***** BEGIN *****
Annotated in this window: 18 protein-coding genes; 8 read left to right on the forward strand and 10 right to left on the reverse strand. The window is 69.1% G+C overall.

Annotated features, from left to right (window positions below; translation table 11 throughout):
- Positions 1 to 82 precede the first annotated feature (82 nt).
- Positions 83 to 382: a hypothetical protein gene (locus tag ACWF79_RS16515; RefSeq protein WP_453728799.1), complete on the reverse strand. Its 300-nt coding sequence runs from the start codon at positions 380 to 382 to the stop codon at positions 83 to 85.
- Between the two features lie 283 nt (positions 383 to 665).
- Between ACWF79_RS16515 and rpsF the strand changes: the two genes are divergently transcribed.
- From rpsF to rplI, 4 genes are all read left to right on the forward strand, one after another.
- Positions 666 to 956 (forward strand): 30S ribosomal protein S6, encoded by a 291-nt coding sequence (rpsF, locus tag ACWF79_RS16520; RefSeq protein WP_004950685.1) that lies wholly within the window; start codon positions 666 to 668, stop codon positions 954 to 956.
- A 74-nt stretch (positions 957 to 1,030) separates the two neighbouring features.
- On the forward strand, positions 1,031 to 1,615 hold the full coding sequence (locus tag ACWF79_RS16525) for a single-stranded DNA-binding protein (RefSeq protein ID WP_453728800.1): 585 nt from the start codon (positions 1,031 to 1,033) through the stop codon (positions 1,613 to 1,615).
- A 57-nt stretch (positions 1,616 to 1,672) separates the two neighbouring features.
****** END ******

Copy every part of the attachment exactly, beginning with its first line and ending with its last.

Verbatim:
Annotated in this window: 18 protein-coding genes; 8 read left to right on the forward strand and 10 right to left on the reverse strand. The window is 69.1% G+C overall.

Annotated features, from left to right (window positions below; translation table 11 throughout):
- Positions 1 to 82 precede the first annotated feature (82 nt).
- Positions 83 to 382: a hypothetical protein gene (locus tag ACWF79_RS16515; RefSeq protein WP_453728799.1), complete on the reverse strand. Its 300-nt coding sequence runs from the start codon at positions 380 to 382 to the stop codon at positions 83 to 85.
- Between the two features lie 283 nt (positions 383 to 665).
- Between ACWF79_RS16515 and rpsF the strand changes: the two genes are divergently transcribed.
- From rpsF to rplI, 4 genes are all read left to right on the forward strand, one after another.
- Positions 666 to 956 (forward strand): 30S ribosomal protein S6, encoded by a 291-nt coding sequence (rpsF, locus tag ACWF79_RS16520; RefSeq protein WP_004950685.1) that lies wholly within the window; start codon positions 666 to 668, stop codon positions 954 to 956.
- A 74-nt stretch (positions 957 to 1,030) separates the two neighbouring features.
- On the forward strand, positions 1,031 to 1,615 hold the full coding sequence (locus tag ACWF79_RS16525) for a single-stranded DNA-binding protein (RefSeq protein ID WP_453728800.1): 585 nt from the start codon (positions 1,031 to 1,033) through the stop codon (positions 1,613 to 1,615).
- A 57-nt stretch (positions 1,616 to 1,672) separates the two neighbouring features.